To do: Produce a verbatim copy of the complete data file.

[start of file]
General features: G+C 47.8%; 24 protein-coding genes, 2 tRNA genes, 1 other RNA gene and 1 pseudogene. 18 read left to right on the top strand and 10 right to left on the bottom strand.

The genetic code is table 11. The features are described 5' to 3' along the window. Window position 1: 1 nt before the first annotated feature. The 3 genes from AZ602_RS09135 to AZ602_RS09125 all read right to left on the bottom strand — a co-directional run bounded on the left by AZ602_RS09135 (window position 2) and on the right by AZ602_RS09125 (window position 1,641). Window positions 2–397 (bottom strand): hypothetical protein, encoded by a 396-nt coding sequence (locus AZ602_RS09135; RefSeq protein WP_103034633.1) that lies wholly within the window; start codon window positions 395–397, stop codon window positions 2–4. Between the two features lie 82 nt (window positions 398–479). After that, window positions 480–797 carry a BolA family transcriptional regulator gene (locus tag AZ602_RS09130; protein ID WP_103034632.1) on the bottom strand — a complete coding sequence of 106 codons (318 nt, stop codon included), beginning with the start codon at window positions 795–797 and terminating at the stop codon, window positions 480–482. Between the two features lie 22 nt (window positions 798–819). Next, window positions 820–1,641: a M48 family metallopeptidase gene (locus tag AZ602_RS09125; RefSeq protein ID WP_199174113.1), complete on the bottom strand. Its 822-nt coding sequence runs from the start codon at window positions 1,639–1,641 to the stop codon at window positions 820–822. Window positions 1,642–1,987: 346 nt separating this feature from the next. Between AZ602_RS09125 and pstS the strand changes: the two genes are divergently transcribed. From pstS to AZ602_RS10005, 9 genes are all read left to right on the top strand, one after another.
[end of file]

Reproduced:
General features: G+C 47.8%; 24 protein-coding genes, 2 tRNA genes, 1 other RNA gene and 1 pseudogene. 18 read left to right on the top strand and 10 right to left on the bottom strand.

The genetic code is table 11. The features are described 5' to 3' along the window. Window position 1: 1 nt before the first annotated feature. The 3 genes from AZ602_RS09135 to AZ602_RS09125 all read right to left on the bottom strand — a co-directional run bounded on the left by AZ602_RS09135 (window position 2) and on the right by AZ602_RS09125 (window position 1,641). Window positions 2–397 (bottom strand): hypothetical protein, encoded by a 396-nt coding sequence (locus AZ602_RS09135; RefSeq protein WP_103034633.1) that lies wholly within the window; start codon window positions 395–397, stop codon window positions 2–4. Between the two features lie 82 nt (window positions 398–479). After that, window positions 480–797 carry a BolA family transcriptional regulator gene (locus tag AZ602_RS09130; protein ID WP_103034632.1) on the bottom strand — a complete coding sequence of 106 codons (318 nt, stop codon included), beginning with the start codon at window positions 795–797 and terminating at the stop codon, window positions 480–482. Between the two features lie 22 nt (window positions 798–819). Next, window positions 820–1,641: a M48 family metallopeptidase gene (locus tag AZ602_RS09125; RefSeq protein ID WP_199174113.1), complete on the bottom strand. Its 822-nt coding sequence runs from the start codon at window positions 1,639–1,641 to the stop codon at window positions 820–822. Window positions 1,642–1,987: 346 nt separating this feature from the next. Between AZ602_RS09125 and pstS the strand changes: the two genes are divergently transcribed. From pstS to AZ602_RS10005, 9 genes are all read left to right on the top strand, one after another.